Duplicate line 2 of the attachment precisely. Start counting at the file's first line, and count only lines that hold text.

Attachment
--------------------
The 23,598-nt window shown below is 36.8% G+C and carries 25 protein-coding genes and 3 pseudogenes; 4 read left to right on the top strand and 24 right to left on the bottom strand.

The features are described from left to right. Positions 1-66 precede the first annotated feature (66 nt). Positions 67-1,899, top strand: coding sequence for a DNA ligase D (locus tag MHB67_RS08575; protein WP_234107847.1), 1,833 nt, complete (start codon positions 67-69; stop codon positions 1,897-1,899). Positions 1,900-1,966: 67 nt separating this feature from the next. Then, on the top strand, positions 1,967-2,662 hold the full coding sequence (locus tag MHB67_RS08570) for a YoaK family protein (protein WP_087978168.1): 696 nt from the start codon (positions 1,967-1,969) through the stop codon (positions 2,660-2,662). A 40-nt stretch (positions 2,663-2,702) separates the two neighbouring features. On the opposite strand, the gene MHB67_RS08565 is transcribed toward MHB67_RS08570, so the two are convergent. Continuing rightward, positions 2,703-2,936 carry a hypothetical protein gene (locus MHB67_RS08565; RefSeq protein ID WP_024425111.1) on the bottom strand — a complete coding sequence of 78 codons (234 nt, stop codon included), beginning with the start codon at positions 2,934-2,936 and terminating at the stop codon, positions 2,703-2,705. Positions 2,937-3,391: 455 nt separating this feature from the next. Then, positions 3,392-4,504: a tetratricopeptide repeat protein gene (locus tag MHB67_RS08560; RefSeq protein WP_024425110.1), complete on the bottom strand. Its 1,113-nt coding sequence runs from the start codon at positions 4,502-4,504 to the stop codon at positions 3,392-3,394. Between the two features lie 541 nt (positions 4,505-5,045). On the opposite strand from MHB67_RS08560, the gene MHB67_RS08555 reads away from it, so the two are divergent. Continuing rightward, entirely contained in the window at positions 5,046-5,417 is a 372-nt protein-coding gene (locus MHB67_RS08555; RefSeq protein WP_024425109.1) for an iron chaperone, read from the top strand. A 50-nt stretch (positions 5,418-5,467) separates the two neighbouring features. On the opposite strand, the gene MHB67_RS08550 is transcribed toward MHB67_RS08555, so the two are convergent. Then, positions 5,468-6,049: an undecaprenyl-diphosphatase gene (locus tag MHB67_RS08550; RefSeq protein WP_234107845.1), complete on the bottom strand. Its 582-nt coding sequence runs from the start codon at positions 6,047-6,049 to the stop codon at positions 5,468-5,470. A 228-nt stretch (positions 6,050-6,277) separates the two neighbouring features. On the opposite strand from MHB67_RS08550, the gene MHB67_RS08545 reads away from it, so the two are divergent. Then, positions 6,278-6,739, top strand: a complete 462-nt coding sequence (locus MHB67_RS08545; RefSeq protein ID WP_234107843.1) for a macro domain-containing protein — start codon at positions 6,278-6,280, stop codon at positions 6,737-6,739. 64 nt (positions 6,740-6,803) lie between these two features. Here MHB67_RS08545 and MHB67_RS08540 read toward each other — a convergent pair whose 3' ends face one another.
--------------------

The features are described from left to right. Positions 1-66 precede the first annotated feature (66 nt). Positions 67-1,899, top strand: coding sequence for a DNA ligase D (locus tag MHB67_RS08575; protein WP_234107847.1), 1,833 nt, complete (start codon positions 67-69; stop codon positions 1,897-1,899). Positions 1,900-1,966: 67 nt separating this feature from the next. Then, on the top strand, positions 1,967-2,662 hold the full coding sequence (locus tag MHB67_RS08570) for a YoaK family protein (protein WP_087978168.1): 696 nt from the start codon (positions 1,967-1,969) through the stop codon (positions 2,660-2,662). A 40-nt stretch (positions 2,663-2,702) separates the two neighbouring features. On the opposite strand, the gene MHB67_RS08565 is transcribed toward MHB67_RS08570, so the two are convergent. Continuing rightward, positions 2,703-2,936 carry a hypothetical protein gene (locus MHB67_RS08565; RefSeq protein ID WP_024425111.1) on the bottom strand — a complete coding sequence of 78 codons (234 nt, stop codon included), beginning with the start codon at positions 2,934-2,936 and terminating at the stop codon, positions 2,703-2,705. Positions 2,937-3,391: 455 nt separating this feature from the next. Then, positions 3,392-4,504: a tetratricopeptide repeat protein gene (locus tag MHB67_RS08560; RefSeq protein WP_024425110.1), complete on the bottom strand. Its 1,113-nt coding sequence runs from the start codon at positions 4,502-4,504 to the stop codon at positions 3,392-3,394. Between the two features lie 541 nt (positions 4,505-5,045). On the opposite strand from MHB67_RS08560, the gene MHB67_RS08555 reads away from it, so the two are divergent. Continuing rightward, entirely contained in the window at positions 5,046-5,417 is a 372-nt protein-coding gene (locus MHB67_RS08555; RefSeq protein WP_024425109.1) for an iron chaperone, read from the top strand. A 50-nt stretch (positions 5,418-5,467) separates the two neighbouring features. On the opposite strand, the gene MHB67_RS08550 is transcribed toward MHB67_RS08555, so the two are convergent. Then, positions 5,468-6,049: an undecaprenyl-diphosphatase gene (locus tag MHB67_RS08550; RefSeq protein WP_234107845.1), complete on the bottom strand. Its 582-nt coding sequence runs from the start codon at positions 6,047-6,049 to the stop codon at positions 5,468-5,470. A 228-nt stretch (positions 6,050-6,277) separates the two neighbouring features. On the opposite strand from MHB67_RS08550, the gene MHB67_RS08545 reads away from it, so the two are divergent. Then, positions 6,278-6,739, top strand: a complete 462-nt coding sequence (locus MHB67_RS08545; RefSeq protein ID WP_234107843.1) for a macro domain-containing protein — start codon at positions 6,278-6,280, stop codon at positions 6,737-6,739. 64 nt (positions 6,740-6,803) lie between these two features. Here MHB67_RS08545 and MHB67_RS08540 read toward each other — a convergent pair whose 3' ends face one another.